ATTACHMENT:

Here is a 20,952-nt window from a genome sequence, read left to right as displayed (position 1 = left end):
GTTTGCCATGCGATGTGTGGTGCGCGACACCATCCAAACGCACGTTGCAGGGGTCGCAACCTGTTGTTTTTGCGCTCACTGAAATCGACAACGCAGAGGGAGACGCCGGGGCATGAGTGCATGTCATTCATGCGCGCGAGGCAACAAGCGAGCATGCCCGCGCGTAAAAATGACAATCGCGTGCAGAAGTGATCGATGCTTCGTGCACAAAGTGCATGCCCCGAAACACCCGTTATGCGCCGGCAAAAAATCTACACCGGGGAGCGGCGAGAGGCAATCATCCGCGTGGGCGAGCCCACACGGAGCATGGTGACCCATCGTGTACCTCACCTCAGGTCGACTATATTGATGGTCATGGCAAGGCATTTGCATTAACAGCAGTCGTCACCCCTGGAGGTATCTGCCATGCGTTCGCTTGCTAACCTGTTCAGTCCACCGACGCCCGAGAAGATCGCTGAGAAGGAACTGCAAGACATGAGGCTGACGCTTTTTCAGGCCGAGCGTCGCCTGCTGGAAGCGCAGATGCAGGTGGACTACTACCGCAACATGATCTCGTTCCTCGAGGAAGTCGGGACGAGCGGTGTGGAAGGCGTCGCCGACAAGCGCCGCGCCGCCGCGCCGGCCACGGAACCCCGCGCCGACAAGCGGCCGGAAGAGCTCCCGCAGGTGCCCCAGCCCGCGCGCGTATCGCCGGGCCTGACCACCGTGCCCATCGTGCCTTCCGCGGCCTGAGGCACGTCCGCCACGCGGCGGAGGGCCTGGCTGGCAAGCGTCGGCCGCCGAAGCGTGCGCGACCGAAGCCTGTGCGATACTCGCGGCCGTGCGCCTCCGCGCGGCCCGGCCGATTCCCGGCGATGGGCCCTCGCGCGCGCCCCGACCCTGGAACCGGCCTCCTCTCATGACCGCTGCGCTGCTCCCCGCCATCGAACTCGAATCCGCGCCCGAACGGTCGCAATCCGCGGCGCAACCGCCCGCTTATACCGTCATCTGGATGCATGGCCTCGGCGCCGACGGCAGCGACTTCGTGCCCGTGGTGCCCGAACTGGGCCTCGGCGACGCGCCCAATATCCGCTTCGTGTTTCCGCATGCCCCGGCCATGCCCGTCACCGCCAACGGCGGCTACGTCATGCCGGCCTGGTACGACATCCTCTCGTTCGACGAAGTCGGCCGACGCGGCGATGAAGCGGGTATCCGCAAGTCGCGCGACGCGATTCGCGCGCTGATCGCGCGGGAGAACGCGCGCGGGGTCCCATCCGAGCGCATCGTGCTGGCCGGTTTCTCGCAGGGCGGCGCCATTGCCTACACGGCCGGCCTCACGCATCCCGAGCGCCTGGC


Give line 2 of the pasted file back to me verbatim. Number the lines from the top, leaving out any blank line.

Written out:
GTTTGCCATGCGATGTGTGGTGCGCGACACCATCCAAACGCACGTTGCAGGGGTCGCAACCTGTTGTTTTTGCGCTCACTGAAATCGACAACGCAGAGGGAGACGCCGGGGCATGAGTGCATGTCATTCATGCGCGCGAGGCAACAAGCGAGCATGCCCGCGCGTAAAAATGACAATCGCGTGCAGAAGTGATCGATGCTTCGTGCACAAAGTGCATGCCCCGAAACACCCGTTATGCGCCGGCAAAAAATCTACACCGGGGAGCGGCGAGAGGCAATCATCCGCGTGGGCGAGCCCACACGGAGCATGGTGACCCATCGTGTACCTCACCTCAGGTCGACTATATTGATGGTCATGGCAAGGCATTTGCATTAACAGCAGTCGTCACCCCTGGAGGTATCTGCCATGCGTTCGCTTGCTAACCTGTTCAGTCCACCGACGCCCGAGAAGATCGCTGAGAAGGAACTGCAAGACATGAGGCTGACGCTTTTTCAGGCCGAGCGTCGCCTGCTGGAAGCGCAGATGCAGGTGGACTACTACCGCAACATGATCTCGTTCCTCGAGGAAGTCGGGACGAGCGGTGTGGAAGGCGTCGCCGACAAGCGCCGCGCCGCCGCGCCGGCCACGGAACCCCGCGCCGACAAGCGGCCGGAAGAGCTCCCGCAGGTGCCCCAGCCCGCGCGCGTATCGCCGGGCCTGACCACCGTGCCCATCGTGCCTTCCGCGGCCTGAGGCACGTCCGCCACGCGGCGGAGGGCCTGGCTGGCAAGCGTCGGCCGCCGAAGCGTGCGCGACCGAAGCCTGTGCGATACTCGCGGCCGTGCGCCTCCGCGCGGCCCGGCCGATTCCCGGCGATGGGCCCTCGCGCGCGCCCCGACCCTGGAACCGGCCTCCTCTCATGACCGCTGCGCTGCTCCCCGCCATCGAACTCGAATCCGCGCCCGAACGGTCGCAATCCGCGGCGCAACCGCCCGCTTATACCGTCATCTGGATGCATGGCCTCGGCGCCGACGGCAGCGACTTCGTGCCCGTGGTGCCCGAACTGGGCCTCGGCGACGCGCCCAATATCCGCTTCGTGTTTCCGCATGCCCCGGCCATGCCCGTCACCGCCAACGGCGGCTACGTCATGCCGGCCTGGTACGACATCCTCTCGTTCGACGAAGTCGGCCGACGCGGCGATGAAGCGGGTATCCGCAAGTCGCGCGACGCGATTCGCGCGCTGATCGCGCGGGAGAACGCGCGCGGGGTCCCATCCGAGCGCATCGTGCTGGCCGGTTTCTCGCAGGGCGGCGCCATTGCCTACACGGCCGGCCTCACGCATCCCGAGCGCCTGGC